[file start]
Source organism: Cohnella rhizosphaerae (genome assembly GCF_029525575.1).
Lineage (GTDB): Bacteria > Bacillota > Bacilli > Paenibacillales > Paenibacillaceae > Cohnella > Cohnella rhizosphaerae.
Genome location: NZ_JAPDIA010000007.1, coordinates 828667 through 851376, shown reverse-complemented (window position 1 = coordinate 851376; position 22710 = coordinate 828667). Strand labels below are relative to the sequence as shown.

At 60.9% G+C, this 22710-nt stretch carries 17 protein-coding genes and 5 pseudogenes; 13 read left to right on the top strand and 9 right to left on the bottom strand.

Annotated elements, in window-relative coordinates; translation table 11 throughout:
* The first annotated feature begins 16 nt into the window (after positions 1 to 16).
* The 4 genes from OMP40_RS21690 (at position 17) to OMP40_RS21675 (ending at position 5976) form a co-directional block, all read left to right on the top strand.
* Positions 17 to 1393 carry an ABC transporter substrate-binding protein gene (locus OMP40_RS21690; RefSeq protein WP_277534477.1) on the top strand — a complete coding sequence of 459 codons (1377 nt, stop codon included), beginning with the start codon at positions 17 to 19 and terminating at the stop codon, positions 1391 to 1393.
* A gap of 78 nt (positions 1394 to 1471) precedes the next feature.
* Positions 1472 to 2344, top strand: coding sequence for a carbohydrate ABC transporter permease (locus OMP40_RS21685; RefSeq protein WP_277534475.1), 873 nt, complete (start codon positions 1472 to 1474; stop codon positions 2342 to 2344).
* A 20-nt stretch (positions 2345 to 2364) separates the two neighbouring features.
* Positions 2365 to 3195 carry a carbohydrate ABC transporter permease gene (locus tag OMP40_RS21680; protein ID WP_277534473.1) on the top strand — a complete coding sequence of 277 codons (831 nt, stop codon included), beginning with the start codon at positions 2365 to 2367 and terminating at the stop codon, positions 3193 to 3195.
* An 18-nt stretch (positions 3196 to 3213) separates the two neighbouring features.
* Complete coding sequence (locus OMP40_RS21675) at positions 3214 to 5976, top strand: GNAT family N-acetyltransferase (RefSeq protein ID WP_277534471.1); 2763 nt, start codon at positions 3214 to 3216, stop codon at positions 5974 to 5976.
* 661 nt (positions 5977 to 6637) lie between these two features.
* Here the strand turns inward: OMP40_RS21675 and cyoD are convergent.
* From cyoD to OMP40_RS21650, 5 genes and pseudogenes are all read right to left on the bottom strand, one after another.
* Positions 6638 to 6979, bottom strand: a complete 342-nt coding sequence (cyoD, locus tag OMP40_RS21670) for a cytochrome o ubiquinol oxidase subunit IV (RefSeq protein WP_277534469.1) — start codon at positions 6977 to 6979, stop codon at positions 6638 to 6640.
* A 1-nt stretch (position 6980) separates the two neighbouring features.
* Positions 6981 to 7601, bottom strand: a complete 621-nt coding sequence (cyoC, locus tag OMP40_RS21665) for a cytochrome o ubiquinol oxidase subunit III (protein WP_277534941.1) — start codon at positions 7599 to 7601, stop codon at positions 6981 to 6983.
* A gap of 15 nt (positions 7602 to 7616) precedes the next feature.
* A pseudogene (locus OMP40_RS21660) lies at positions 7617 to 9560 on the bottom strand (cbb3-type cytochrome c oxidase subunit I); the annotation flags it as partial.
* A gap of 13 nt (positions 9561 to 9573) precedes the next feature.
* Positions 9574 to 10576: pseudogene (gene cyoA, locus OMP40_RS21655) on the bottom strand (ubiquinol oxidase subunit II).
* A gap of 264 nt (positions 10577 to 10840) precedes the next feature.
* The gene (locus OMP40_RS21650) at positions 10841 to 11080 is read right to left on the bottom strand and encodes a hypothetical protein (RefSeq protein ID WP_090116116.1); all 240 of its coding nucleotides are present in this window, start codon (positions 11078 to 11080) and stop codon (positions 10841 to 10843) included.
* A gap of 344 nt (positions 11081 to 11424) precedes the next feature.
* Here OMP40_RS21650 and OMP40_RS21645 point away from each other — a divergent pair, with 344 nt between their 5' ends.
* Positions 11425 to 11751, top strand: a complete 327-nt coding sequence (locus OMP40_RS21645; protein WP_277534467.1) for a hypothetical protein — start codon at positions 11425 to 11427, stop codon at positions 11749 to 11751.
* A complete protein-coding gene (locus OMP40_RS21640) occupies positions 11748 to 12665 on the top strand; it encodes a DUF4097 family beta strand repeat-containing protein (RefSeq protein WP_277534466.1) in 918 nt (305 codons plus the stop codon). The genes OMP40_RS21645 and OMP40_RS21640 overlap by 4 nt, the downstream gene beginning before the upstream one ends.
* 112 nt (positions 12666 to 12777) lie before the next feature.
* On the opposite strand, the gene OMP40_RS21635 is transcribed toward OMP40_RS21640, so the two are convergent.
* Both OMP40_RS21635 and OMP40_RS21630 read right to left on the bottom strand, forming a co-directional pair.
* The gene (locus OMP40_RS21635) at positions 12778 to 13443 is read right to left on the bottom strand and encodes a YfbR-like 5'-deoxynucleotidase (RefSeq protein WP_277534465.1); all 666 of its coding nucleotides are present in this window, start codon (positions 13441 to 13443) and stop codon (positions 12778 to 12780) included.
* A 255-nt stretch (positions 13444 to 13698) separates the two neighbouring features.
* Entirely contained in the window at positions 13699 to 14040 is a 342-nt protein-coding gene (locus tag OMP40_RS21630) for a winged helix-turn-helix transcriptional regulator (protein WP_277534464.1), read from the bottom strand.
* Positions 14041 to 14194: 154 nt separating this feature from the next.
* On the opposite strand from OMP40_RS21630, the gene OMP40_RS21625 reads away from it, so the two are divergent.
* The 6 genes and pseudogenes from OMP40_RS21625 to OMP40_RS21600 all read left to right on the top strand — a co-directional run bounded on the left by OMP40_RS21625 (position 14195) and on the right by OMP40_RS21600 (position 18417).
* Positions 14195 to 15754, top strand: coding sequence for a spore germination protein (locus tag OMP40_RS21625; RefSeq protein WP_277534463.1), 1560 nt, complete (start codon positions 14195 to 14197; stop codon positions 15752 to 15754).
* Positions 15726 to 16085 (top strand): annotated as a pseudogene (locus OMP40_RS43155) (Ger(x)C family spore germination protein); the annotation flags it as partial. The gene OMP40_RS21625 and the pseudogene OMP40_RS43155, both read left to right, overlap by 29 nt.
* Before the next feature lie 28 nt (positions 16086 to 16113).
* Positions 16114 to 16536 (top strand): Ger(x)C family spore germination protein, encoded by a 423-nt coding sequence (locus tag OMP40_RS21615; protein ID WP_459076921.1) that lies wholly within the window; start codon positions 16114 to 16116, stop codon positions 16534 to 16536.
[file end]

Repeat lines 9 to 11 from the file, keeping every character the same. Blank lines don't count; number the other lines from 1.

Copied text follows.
* A gap of 78 nt (positions 1394 to 1471) precedes the next feature.
* Positions 1472 to 2344, top strand: coding sequence for a carbohydrate ABC transporter permease (locus OMP40_RS21685; RefSeq protein WP_277534475.1), 873 nt, complete (start codon positions 1472 to 1474; stop codon positions 2342 to 2344).
* A 20-nt stretch (positions 2345 to 2364) separates the two neighbouring features.